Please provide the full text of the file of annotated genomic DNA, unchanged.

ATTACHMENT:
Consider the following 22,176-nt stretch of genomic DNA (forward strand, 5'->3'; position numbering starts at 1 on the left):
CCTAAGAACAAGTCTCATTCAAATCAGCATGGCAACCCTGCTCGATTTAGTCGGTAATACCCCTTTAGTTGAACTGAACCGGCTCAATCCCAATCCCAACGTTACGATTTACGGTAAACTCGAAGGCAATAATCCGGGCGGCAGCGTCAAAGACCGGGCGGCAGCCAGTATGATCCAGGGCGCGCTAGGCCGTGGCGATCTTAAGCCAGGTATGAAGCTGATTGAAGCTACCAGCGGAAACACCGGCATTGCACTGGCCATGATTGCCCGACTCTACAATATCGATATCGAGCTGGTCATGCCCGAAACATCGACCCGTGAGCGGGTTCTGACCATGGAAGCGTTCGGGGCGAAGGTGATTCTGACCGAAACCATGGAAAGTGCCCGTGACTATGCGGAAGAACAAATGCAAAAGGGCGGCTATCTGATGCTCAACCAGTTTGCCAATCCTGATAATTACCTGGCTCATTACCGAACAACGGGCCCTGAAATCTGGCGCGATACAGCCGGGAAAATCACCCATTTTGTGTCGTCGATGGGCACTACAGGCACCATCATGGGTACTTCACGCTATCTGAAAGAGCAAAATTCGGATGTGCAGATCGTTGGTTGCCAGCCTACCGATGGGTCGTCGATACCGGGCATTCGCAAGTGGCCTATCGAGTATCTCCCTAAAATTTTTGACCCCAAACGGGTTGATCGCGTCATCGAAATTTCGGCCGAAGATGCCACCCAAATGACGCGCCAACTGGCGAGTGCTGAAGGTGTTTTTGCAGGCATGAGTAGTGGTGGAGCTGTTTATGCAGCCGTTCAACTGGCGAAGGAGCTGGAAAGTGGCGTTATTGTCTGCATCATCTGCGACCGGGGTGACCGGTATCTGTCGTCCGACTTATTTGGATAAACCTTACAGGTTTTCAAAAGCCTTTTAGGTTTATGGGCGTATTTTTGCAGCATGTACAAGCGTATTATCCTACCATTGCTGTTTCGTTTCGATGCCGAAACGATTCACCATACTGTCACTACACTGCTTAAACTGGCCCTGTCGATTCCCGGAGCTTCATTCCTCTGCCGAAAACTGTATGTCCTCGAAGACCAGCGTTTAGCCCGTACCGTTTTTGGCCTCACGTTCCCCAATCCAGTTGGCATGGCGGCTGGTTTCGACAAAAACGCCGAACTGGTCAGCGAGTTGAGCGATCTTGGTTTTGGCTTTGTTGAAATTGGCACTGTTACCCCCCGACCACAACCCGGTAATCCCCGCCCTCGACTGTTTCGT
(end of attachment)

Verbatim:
Consider the following 22,176-nt stretch of genomic DNA (forward strand, 5'->3'; position numbering starts at 1 on the left):
CCTAAGAACAAGTCTCATTCAAATCAGCATGGCAACCCTGCTCGATTTAGTCGGTAATACCCCTTTAGTTGAACTGAACCGGCTCAATCCCAATCCCAACGTTACGATTTACGGTAAACTCGAAGGCAATAATCCGGGCGGCAGCGTCAAAGACCGGGCGGCAGCCAGTATGATCCAGGGCGCGCTAGGCCGTGGCGATCTTAAGCCAGGTATGAAGCTGATTGAAGCTACCAGCGGAAACACCGGCATTGCACTGGCCATGATTGCCCGACTCTACAATATCGATATCGAGCTGGTCATGCCCGAAACATCGACCCGTGAGCGGGTTCTGACCATGGAAGCGTTCGGGGCGAAGGTGATTCTGACCGAAACCATGGAAAGTGCCCGTGACTATGCGGAAGAACAAATGCAAAAGGGCGGCTATCTGATGCTCAACCAGTTTGCCAATCCTGATAATTACCTGGCTCATTACCGAACAACGGGCCCTGAAATCTGGCGCGATACAGCCGGGAAAATCACCCATTTTGTGTCGTCGATGGGCACTACAGGCACCATCATGGGTACTTCACGCTATCTGAAAGAGCAAAATTCGGATGTGCAGATCGTTGGTTGCCAGCCTACCGATGGGTCGTCGATACCGGGCATTCGCAAGTGGCCTATCGAGTATCTCCCTAAAATTTTTGACCCCAAACGGGTTGATCGCGTCATCGAAATTTCGGCCGAAGATGCCACCCAAATGACGCGCCAACTGGCGAGTGCTGAAGGTGTTTTTGCAGGCATGAGTAGTGGTGGAGCTGTTTATGCAGCCGTTCAACTGGCGAAGGAGCTGGAAAGTGGCGTTATTGTCTGCATCATCTGCGACCGGGGTGACCGGTATCTGTCGTCCGACTTATTTGGATAAACCTTACAGGTTTTCAAAAGCCTTTTAGGTTTATGGGCGTATTTTTGCAGCATGTACAAGCGTATTATCCTACCATTGCTGTTTCGTTTCGATGCCGAAACGATTCACCATACTGTCACTACACTGCTTAAACTGGCCCTGTCGATTCCCGGAGCTTCATTCCTCTGCCGAAAACTGTATGTCCTCGAAGACCAGCGTTTAGCCCGTACCGTTTTTGGCCTCACGTTCCCCAATCCAGTTGGCATGGCGGCTGGTTTCGACAAAAACGCCGAACTGGTCAGCGAGTTGAGCGATCTTGGTTTTGGCTTTGTTGAAATTGGCACTGTTACCCCCCGACCACAACCCGGTAATCCCCGCCCTCGACTGTTTCGT